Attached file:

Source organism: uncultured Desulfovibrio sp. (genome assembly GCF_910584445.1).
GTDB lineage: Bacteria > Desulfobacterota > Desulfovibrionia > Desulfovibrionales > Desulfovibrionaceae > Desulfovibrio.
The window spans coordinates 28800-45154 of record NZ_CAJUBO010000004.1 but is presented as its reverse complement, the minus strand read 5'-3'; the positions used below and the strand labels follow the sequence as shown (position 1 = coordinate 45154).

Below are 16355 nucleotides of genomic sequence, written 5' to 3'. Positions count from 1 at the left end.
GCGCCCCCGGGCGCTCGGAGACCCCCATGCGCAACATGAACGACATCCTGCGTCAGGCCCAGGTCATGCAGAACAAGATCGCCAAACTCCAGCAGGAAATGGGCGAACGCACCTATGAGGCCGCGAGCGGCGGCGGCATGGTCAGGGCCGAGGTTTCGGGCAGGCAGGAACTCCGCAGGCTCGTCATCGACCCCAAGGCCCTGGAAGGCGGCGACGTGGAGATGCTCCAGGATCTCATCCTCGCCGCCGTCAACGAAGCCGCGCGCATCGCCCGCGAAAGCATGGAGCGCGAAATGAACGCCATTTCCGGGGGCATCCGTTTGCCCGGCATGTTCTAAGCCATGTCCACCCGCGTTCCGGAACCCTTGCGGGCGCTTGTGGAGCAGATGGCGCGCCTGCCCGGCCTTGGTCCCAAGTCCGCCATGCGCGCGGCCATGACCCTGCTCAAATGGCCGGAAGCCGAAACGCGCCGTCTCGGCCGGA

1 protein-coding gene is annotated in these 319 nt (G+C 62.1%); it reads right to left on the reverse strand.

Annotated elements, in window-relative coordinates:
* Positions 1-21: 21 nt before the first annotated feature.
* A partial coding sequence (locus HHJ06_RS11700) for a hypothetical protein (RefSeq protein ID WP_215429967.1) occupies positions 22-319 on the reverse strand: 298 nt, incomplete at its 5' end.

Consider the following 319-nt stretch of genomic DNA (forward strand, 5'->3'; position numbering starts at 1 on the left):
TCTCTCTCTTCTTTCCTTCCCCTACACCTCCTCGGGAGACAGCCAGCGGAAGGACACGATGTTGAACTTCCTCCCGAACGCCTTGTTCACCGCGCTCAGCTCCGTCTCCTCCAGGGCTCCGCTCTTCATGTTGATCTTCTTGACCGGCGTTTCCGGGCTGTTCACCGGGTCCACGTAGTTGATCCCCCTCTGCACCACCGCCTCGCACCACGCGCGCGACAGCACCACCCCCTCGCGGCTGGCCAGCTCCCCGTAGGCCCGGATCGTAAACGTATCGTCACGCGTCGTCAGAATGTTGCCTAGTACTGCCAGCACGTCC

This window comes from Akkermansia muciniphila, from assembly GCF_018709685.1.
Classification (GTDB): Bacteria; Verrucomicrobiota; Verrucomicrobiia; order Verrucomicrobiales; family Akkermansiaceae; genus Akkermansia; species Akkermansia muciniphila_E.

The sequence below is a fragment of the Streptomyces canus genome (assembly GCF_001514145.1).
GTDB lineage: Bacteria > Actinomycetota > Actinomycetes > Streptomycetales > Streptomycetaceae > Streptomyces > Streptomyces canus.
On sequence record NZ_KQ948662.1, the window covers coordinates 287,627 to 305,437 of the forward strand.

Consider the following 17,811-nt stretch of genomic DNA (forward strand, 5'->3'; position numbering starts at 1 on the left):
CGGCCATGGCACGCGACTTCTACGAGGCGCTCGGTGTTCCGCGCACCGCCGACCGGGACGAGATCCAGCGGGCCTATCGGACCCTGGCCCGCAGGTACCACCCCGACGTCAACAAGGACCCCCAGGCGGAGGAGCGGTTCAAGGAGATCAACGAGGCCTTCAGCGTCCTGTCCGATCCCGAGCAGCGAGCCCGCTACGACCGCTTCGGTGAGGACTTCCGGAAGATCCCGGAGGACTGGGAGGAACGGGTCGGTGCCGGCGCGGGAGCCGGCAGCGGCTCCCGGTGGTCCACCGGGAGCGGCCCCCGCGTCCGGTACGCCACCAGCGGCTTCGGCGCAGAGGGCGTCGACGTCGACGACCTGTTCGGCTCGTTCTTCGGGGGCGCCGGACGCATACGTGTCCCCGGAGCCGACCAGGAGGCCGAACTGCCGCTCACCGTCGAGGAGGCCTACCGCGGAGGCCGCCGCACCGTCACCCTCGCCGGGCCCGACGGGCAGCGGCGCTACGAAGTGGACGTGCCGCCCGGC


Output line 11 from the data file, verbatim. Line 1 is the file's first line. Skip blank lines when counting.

TCTCTCTCTTCTTTCCTTCCCCTACACCTCCTCGGGAGACAGCCAGCGGAAGGACACGATGTTGAACTTCCTCCCGAACGCCTTGTTCACCGCGCTCAGCTCCGTCTCCTCCAGGGCTCCGCTCTTCATGTTGATCTTCTTGACCGGCGTTTCCGGGCTGTTCACCGGGTCCACGTAGTTGATCCCCCTCTGCACCACCGCCTCGCACCACGCGCGCGACAGCACCACCCCCTCGCGGCTGGCCAGCTCCCCGTAGGCCCGGATCGTAAACGTATCGTCACGCGTCGTCAGAATGTTGCCTAGTACTGCCAGCACGTCC